Samoa Conservation Society

Conserving Samoa's Natural Heritage

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Falealili Seasonal Workers lead the way in being Climate Change Warriors!

Once again apple pickers from the Falealili seasonal workers (RSE) scheme lead the way in efforts to fight climate change and restore damaged native forests by planting more than 250 native trees at the O le Pupu Pue National Park on Tuesday June 13. The tree planting is part of the Carbon Offset Project initiated by the Samoa Conservation Society in partnership with the Ministry of Natural Resources & Environment (MNRE) and the Poutasi Development Trust. These RSE workers returned in early June from NZ and were employed by Mr. Apple.

On May 29 a group of more than 90 seasonal workers who had worked for Johnny Appleseed in Hastings NZ planted 630 native trees, an effort acknowledged by the Rt. Hon Prime Minister of New Zealand, Afioga Leulua’iali’iotumua Bill English, as a great effort and one of many testimonies to the success of the RSE Programme in the Falealili District.

Tuatagaloa Joe Annandale, who is coordinating the seasonal workers from Falealili, says his team of seasonal workers are very proud to go green and to set an example for other large traveling groups to follow. Tuatagaloa says “We hope that our example of doing something practical to offset our carbon footprint and restore our degraded forests by planting trees will be followed by other Samoans, especially large travelling groups that may have a significant carbon footprint”.

Mr. Peteli Pese, representing MNRE Forestry, thanked the RSE workers for their worthy contribution to this Carbon Offset Programme and wished them well on their future endeavours under the RSE Programme. In response, Alaimoana Esau on behalf of the Group, congratulated the Ministry and the Samoa Conservation Society for such a good initiative and pledged the on-going support of the Falealili RSE Workers in not only planting more trees upon their return after each season but in the maintenance of the areas that have been planted.

Samoa’s Carbon Offset Project (C-Offset) was launched at the OLPP NP in October 2016. Initiated by the Samoa Conservation Society in partnership with the MNRE and local communities, the project helps individuals, groups and businesses to offset carbon emissions from the transport sector, with a focus on air travel. This project supports the Samoan government’s priorities to improve environmental sustainability, mitigate climate change and improve disaster resilience while at the same time contributing to the livelihoods of our communities. While the OLPP NP is currently the focus of Samoa’s C-Offset project, there are plans to restore other sites in the future on both Upolu and Savaii.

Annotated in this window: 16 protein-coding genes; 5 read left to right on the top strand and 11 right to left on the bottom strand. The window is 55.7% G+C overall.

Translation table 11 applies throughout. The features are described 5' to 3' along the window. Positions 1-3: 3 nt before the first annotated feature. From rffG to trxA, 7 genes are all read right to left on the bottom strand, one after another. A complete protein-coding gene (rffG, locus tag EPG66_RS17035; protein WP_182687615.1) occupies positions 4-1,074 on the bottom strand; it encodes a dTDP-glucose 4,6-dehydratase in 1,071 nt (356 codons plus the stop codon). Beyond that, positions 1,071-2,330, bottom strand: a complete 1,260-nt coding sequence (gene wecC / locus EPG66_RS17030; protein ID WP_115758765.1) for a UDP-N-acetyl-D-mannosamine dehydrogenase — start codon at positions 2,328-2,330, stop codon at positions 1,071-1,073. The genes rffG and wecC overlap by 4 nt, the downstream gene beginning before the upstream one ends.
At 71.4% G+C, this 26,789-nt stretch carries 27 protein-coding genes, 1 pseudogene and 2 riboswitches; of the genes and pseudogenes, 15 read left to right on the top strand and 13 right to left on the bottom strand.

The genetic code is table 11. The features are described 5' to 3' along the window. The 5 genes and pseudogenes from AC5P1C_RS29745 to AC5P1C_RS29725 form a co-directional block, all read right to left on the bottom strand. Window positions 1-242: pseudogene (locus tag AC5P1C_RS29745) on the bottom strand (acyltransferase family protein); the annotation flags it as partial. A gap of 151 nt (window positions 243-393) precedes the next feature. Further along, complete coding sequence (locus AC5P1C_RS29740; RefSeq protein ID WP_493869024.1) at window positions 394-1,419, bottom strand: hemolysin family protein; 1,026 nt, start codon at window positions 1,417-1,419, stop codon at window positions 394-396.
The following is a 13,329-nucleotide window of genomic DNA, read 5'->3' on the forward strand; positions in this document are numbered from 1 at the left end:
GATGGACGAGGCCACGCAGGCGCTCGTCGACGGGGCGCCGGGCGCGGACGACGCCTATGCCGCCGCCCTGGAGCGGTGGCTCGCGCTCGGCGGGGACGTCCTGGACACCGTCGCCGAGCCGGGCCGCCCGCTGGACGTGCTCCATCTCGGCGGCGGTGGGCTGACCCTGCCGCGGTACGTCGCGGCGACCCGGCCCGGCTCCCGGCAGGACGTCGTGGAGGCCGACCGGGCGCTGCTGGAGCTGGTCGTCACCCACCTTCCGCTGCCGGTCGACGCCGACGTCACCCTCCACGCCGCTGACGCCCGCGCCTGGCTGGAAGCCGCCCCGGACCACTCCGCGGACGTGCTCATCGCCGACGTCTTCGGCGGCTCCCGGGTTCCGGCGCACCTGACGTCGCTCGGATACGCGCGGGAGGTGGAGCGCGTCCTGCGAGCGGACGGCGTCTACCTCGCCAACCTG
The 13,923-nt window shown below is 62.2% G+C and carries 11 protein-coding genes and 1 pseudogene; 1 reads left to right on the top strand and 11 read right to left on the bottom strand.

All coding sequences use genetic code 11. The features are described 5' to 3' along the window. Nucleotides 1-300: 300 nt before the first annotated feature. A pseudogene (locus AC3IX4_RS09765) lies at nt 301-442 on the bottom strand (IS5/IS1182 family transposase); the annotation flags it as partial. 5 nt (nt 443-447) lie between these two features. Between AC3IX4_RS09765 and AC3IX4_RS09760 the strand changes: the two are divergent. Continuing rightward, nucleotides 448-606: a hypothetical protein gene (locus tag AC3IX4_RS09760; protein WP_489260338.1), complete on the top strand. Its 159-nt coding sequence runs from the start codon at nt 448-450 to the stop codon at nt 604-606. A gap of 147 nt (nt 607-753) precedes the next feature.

RSE workers

Seasonal workers from Falealili at the C-offsets restoration site at the O le Pupu Pue National Park, Tuesday June 13, 2017


Rt Hon. Prime Minister of New Zealand Leulua’iali’iotumua Bill English, Dr Mary English and Tuatagaloa Joe Annandale at the C-offsets restoration site at the O le Pupu Pue National Park, Friday June 2, 2017


For more information, contact

Samoa Conservation Society. E:

Tel: 7575300


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Samoa kick starts first Carbon Offsets Project to support rainforest restoration

carbon-offset-team-2016Apia 12/10/2016 – The first Carbon Offset Project (COffset) for Samoa kick started its pilot phase this week  in the villages of Poutasi, Saleilua and Saaga. Initiated by the Samoa Conservation Society in partnership with the Ministry of Natural Resources and Environment (MNRE) the Project pilots activities to offset carbon emissions from the transport sector, with a focus on air travel.

James Atherton, the Project Team Leader says the concept of the project is very simple. “All fossil-fuel powered vehicles including commercial ariplanes emit CO2 during operation. If you wanted to be “Carbon Neutral” you could then pay a carbon offset, in a sense you are paying for the emissions you are contributing to. Your payment would then be used in a project meant to reduce or sequester greenhouse gas emissions.”

Many airlines now have a “carbon offset” option when you book your flight. According to Atherton, because climate change is a non-localized problem, it doesn’t matter where the emissions are reduced. Greenhouse gases spread evenly throughout the atmosphere and reducing them anywhere contributes to protecting the climate. The same method can be used to offset the annual mileage accumulated by an automobile, or the emissions of a stationary source such as a power plant or even office power usage.

The COffset pilot phase began initial activities earlier this year funded by the carbon offset payments of three local donors to start the planting of over 500 trees at the Ole Pupu Pue National Park.

“We are aiming to offset 100,000 kg CO2 from air travel of 3 private donors. Samoa’s new COFFset project will help to restore our degraded forests, own up to our responsibilities, and involve communities through youth engagement,” said Atherton.

The initial phase of the project is implemented through the villages of Poutasi, Saleilua and Saaga. Staff from the Society and MNRE are working with young people and members of the community to replant and maintain areas replanted under COffset.

“Young people from the three villages are being trained in tree propagation and forest restoration and are doing all the restoration work,” Atherton said.

Forests in Samoa as in the Pacific continue to decline as a result of various threats these include logging, agricultural activity, the spread of invasive species and extreme weather events, especially cyclones. Samoa’s forest cover has gone down from around 75% in the 1950’s to less than 60% today. Some experts believe that a quarter of remaining forest is highly degraded and dominated by invasive plants such as fa’apasi, tamaligi, pulu vao, and pulu mamoe.

By focusing on replanting and restoring native forests, the project will also assist in promoting and preserving habitat and food for our native biodiversity including birds, flying foxes, reptiles and invertebrates which evolved with native plants and forests.

According to the President of Samoa Conservation Society Sala Josephine Stowers the project marks the beginning of what the Society hopes would be larger scale initiative in Samoa. “This pilot phase will demonstrate at a small scale the value of carbon offsetting and the involvement of communities in reforestation, essentially it paves the way for a larger project that targets more communities.”

For more information, contact:

Christine Tuioti, Samoa Conservation Society. E:

For more information on SCS see